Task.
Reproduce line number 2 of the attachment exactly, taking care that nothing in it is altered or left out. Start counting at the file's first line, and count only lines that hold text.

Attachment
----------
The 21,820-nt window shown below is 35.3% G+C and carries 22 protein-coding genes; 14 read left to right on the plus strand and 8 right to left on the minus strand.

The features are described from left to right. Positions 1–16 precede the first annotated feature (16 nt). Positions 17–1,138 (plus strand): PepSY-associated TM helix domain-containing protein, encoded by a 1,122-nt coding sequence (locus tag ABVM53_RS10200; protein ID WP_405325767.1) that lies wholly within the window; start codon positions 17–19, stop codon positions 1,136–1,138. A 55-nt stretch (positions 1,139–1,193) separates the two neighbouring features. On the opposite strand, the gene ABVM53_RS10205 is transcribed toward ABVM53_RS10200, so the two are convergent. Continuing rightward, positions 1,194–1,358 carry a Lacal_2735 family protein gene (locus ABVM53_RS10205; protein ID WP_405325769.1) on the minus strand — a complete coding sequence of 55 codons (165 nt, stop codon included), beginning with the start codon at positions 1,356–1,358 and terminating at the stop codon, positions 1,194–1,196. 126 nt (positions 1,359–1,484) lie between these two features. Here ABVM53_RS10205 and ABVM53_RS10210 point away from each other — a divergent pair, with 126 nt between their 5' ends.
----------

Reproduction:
The features are described from left to right. Positions 1–16 precede the first annotated feature (16 nt). Positions 17–1,138 (plus strand): PepSY-associated TM helix domain-containing protein, encoded by a 1,122-nt coding sequence (locus tag ABVM53_RS10200; protein ID WP_405325767.1) that lies wholly within the window; start codon positions 17–19, stop codon positions 1,136–1,138. A 55-nt stretch (positions 1,139–1,193) separates the two neighbouring features. On the opposite strand, the gene ABVM53_RS10205 is transcribed toward ABVM53_RS10200, so the two are convergent. Continuing rightward, positions 1,194–1,358 carry a Lacal_2735 family protein gene (locus ABVM53_RS10205; protein ID WP_405325769.1) on the minus strand — a complete coding sequence of 55 codons (165 nt, stop codon included), beginning with the start codon at positions 1,356–1,358 and terminating at the stop codon, positions 1,194–1,196. 126 nt (positions 1,359–1,484) lie between these two features. Here ABVM53_RS10205 and ABVM53_RS10210 point away from each other — a divergent pair, with 126 nt between their 5' ends.